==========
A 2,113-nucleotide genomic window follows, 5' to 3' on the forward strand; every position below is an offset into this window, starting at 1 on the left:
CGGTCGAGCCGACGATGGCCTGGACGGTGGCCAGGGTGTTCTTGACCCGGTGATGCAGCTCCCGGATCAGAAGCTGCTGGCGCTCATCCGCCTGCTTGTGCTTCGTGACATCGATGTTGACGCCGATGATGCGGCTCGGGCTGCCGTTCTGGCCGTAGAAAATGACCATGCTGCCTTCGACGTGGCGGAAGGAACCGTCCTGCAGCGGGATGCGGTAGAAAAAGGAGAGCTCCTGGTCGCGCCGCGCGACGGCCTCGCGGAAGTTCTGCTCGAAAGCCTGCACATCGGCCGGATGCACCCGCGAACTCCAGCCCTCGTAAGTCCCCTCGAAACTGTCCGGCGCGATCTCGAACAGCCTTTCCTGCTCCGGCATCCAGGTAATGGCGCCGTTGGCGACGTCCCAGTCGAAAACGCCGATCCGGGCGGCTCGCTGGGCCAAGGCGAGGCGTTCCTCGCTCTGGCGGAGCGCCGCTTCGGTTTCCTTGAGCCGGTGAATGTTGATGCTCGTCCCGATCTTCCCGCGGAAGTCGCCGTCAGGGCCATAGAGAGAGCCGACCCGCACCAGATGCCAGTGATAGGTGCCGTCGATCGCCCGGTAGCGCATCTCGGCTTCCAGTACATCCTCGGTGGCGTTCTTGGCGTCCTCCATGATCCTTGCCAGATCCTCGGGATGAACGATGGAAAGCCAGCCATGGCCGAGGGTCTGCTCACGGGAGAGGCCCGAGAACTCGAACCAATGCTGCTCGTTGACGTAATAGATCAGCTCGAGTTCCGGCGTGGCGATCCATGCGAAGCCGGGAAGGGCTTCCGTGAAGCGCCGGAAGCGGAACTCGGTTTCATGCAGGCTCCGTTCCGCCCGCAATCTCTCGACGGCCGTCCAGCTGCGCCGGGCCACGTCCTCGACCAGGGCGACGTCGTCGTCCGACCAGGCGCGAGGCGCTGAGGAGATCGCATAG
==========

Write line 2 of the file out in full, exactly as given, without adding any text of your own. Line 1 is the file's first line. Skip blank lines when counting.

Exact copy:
CGGTCGAGCCGACGATGGCCTGGACGGTGGCCAGGGTGTTCTTGACCCGGTGATGCAGCTCCCGGATCAGAAGCTGCTGGCGCTCATCCGCCTGCTTGTGCTTCGTGACATCGATGTTGACGCCGATGATGCGGCTCGGGCTGCCGTTCTGGCCGTAGAAAATGACCATGCTGCCTTCGACGTGGCGGAAGGAACCGTCCTGCAGCGGGATGCGGTAGAAAAAGGAGAGCTCCTGGTCGCGCCGCGCGACGGCCTCGCGGAAGTTCTGCTCGAAAGCCTGCACATCGGCCGGATGCACCCGCGAACTCCAGCCCTCGTAAGTCCCCTCGAAACTGTCCGGCGCGATCTCGAACAGCCTTTCCTGCTCCGGCATCCAGGTAATGGCGCCGTTGGCGACGTCCCAGTCGAAAACGCCGATCCGGGCGGCTCGCTGGGCCAAGGCGAGGCGTTCCTCGCTCTGGCGGAGCGCCGCTTCGGTTTCCTTGAGCCGGTGAATGTTGATGCTCGTCCCGATCTTCCCGCGGAAGTCGCCGTCAGGGCCATAGAGAGAGCCGACCCGCACCAGATGCCAGTGATAGGTGCCGTCGATCGCCCGGTAGCGCATCTCGGCTTCCAGTACATCCTCGGTGGCGTTCTTGGCGTCCTCCATGATCCTTGCCAGATCCTCGGGATGAACGATGGAAAGCCAGCCATGGCCGAGGGTCTGCTCACGGGAGAGGCCCGAGAACTCGAACCAATGCTGCTCGTTGACGTAATAGATCAGCTCGAGTTCCGGCGTGGCGATCCATGCGAAGCCGGGAAGGGCTTCCGTGAAGCGCCGGAAGCGGAACTCGGTTTCATGCAGGCTCCGTTCCGCCCGCAATCTCTCGACGGCCGTCCAGCTGCGCCGGGCCACGTCCTCGACCAGGGCGACGTCGTCGTCCGACCAGGCGCGAGGCGCTGAGGAGATCGCATAG